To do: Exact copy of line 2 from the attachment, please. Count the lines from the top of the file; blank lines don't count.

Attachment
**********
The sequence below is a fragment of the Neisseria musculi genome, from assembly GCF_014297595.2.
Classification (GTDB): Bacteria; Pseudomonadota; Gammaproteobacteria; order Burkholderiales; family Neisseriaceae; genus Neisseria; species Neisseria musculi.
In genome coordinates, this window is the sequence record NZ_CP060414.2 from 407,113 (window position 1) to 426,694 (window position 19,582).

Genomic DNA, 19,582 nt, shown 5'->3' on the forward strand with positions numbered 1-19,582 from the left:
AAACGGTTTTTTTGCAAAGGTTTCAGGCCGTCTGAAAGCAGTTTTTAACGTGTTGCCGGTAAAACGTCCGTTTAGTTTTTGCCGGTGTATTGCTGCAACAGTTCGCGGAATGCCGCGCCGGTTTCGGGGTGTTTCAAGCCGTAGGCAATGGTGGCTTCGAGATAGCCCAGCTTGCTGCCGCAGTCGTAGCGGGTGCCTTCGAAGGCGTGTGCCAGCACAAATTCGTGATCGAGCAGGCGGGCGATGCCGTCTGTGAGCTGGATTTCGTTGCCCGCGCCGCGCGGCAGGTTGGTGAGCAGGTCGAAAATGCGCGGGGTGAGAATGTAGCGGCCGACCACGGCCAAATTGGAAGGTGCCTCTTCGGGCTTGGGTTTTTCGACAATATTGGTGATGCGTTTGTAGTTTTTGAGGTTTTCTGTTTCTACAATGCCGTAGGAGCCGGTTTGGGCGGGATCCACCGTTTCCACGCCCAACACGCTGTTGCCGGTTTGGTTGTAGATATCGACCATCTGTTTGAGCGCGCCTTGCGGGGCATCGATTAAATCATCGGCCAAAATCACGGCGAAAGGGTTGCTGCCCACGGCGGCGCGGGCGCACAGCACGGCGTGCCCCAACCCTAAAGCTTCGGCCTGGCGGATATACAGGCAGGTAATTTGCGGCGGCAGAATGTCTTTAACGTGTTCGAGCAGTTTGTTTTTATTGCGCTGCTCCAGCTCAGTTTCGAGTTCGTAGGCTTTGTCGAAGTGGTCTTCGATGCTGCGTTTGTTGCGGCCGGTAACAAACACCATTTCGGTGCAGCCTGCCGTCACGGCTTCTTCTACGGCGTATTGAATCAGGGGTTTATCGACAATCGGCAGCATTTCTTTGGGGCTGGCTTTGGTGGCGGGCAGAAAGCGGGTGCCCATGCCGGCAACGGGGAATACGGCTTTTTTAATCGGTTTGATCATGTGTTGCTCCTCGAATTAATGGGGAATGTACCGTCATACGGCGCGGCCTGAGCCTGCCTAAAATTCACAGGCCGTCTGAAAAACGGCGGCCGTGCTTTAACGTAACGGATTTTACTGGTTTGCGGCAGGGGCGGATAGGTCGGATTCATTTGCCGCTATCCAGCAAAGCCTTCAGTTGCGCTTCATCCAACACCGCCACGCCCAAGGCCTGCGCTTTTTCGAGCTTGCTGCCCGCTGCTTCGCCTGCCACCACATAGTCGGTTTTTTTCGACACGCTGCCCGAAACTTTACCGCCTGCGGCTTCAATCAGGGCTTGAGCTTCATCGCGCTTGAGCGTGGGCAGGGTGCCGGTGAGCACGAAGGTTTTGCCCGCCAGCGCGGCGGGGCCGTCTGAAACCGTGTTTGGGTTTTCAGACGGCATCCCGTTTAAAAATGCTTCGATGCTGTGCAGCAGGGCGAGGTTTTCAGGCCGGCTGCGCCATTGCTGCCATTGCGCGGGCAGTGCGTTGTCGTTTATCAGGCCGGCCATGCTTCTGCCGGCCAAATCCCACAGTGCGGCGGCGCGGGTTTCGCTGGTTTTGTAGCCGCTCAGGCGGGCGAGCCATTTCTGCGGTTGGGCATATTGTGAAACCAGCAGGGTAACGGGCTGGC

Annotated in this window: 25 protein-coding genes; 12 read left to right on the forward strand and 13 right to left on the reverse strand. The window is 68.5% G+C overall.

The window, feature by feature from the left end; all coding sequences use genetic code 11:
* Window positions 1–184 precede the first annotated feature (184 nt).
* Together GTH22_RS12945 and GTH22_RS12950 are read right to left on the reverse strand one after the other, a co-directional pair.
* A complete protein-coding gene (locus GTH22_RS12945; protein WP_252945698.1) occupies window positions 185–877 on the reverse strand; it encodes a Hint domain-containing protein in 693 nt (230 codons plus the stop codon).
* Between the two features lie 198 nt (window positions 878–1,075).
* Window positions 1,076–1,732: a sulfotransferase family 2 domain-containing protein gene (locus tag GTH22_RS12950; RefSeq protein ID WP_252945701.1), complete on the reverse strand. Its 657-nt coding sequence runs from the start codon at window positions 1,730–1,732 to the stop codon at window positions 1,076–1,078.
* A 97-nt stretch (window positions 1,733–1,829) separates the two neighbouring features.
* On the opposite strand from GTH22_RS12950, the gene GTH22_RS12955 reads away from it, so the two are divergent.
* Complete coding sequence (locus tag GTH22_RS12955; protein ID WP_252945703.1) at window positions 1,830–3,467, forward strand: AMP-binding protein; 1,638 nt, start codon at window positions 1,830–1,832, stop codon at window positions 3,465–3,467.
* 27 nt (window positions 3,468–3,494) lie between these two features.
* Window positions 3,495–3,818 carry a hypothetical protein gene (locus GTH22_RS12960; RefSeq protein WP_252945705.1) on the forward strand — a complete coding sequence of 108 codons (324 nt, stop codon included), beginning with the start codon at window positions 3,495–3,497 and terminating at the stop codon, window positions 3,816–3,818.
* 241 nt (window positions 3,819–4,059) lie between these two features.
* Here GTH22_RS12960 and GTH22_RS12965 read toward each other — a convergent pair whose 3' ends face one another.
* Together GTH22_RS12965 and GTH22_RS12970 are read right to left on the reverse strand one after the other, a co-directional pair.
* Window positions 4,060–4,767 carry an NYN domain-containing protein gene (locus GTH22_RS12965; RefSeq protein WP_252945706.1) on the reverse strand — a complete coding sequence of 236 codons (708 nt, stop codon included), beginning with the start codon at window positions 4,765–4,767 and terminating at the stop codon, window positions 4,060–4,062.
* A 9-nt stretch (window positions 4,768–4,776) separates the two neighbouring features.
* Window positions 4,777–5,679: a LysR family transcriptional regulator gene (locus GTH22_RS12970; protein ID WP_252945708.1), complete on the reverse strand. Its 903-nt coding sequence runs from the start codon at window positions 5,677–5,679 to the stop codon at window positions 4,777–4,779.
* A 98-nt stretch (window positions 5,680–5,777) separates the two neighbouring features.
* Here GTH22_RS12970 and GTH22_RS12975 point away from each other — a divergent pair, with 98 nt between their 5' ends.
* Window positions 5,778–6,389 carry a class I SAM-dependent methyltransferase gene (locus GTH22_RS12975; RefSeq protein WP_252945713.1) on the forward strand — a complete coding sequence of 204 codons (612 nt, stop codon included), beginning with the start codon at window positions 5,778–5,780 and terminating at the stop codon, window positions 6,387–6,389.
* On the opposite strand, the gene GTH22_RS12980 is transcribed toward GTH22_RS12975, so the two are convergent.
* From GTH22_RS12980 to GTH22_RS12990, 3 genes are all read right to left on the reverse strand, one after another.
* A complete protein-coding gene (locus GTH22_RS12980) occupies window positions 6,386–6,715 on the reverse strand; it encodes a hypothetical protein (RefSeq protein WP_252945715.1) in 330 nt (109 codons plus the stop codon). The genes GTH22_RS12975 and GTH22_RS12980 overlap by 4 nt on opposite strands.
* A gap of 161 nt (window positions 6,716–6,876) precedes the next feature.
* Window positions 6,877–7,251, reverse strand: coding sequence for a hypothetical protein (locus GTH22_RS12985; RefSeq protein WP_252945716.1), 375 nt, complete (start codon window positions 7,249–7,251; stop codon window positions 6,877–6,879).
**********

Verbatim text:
Classification (GTDB): Bacteria; Pseudomonadota; Gammaproteobacteria; order Burkholderiales; family Neisseriaceae; genus Neisseria; species Neisseria musculi.